When I saw this mirror frame Jaime from That’s My Letter made, I was instantly head over heels in love with the branch circles.
So much so, that every branch I passed by I would think, “Hmmm, I wonder what the disks on that branch would look like. It’s a sickness y’all.
So, this past weekend, I hauled in a bunch of branches and began to formulate a design for my Valentine’s Day Wreath that wasn’t overtly cutesy.
I even called my neighbor to ask if I could have one of their logs from their woodpile. (Yes, I was coveting thy neighbor’s wood. Sheesh.)
I am thrilled with the final results. Although I had to engage in a few extra spray painting steps to get here, I’ll spare you the details. Let’s just say that no matter what color you paint thin wire, it just doesn’t show up on top of wood disks.
Here is the tutorial y’all. Take it or leave it, but just be sure you ask before cutting down your neighbor’s cherry tree.
- Newly cut thick branches and logs
- Miter saw or hand saw
- Safety goggles
- Hearing protection
- Piece of 1/8″ plywood
- Liquid Nails all purpose glue
- Multi-Purpose utility wire 16 gauge ($7.99 for a huge roll of it)
- Needle-nosed pliers
- White and red pipe cleaners
Start by setting up a stop block by clamping a small piece of wood against the fence of your miter saw. (Or be prepared to be diligent about measuring every slice you cut. My slices are 1.5″ wide.) IMPORTANT: Wear your eye protection and hearing protection!
Hold your branch against the fence and cut into the log. The larger logs cut fine, but the smaller branches and sticks tended to kick back all over the place, so be sure you stay on the right side of the saw and the slices are on the left. This way you’ll be out of the path of the flying disks. Cut, until you have a large collection of wood slices in a variety of sizes.
It was at this point that I looked down and noticed this little worm squeezing out of the log!
Ewwww. I rushed inside to research killing bugs in wood. I read you can either bake your wood in the oven at 175˚F – 200˚F for a few hours. Or microwave the wood for a minute. Being the perfectionist and neurotic termite-fearing person I am, I did both!
After roastin’ and nukin’ those little buggers, you can lay out the slices onto the plywood in a heart shape.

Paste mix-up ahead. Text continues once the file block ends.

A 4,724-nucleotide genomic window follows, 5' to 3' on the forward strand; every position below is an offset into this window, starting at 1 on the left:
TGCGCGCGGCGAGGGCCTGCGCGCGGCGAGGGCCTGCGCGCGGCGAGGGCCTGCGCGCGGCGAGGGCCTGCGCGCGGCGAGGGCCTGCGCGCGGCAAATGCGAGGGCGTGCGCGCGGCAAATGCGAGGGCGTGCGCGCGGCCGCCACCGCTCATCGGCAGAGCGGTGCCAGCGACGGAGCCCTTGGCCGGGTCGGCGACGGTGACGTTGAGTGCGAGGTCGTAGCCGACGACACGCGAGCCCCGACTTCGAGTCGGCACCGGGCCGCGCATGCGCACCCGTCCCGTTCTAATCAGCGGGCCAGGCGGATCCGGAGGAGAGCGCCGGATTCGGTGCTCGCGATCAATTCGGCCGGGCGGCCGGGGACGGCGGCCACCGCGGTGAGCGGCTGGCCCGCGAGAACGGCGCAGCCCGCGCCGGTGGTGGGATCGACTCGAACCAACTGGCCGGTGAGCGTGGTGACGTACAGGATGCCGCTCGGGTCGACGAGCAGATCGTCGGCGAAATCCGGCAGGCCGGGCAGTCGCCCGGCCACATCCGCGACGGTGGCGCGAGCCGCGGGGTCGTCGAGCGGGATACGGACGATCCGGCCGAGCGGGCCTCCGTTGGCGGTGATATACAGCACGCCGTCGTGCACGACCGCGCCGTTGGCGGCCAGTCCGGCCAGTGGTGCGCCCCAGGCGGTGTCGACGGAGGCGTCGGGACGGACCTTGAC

Trace roughly around the shape.
As I said I’m a perfectionist, so feel free to skip this next step.
Fold a piece of scrap paper in half and cut out a half heart shape to give you a symmetrical heart shape. Trace around the template onto the plywood.
Use a jigsaw or Dremel TRIO to cut out around the shape.
Sand the edges until they are no longer jagged.
Lay the scrap paper template back on top of the heart shaped plywood. Fold it in half. Drill a hole through the top of one of the sides of the heart (through paper and wood.) Open the template back up and mark where the hole is in the paper. Drill through the other side.
Thread a length of ribbon through one hole. Tie a washer onto the end of the ribbon on the back side.
Hang the heart up in your desired location. Adjust the length of the ribbon and then tie another washer onto the ribbon.
Begin to lay the wood slices back onto the plywood and start gluing each one using Liquid Nails.
It may take a little maneuvering and trials to get the slices to fit neatly within the heart shape. But, hey it wouldn’t be fun without a little trial and error.
While your wooden heart is drying, bend the word “Love” into the wire using needle-nosed pliers.
Wrap white pipe cleaners around the word.
Then wrap red pipe cleaners around leaving space so the white pipe cleaner shows through.
Tie a bow at the top of the hanger ribbon. Thread another length of ribbon through the bow and secure it to the “L” and “e” in Love.
Find a spot to hang your unique wreath.
I wonder if I can put another word on there for St. Patrick’s Day? Maybe “Luck” with some green ribbon.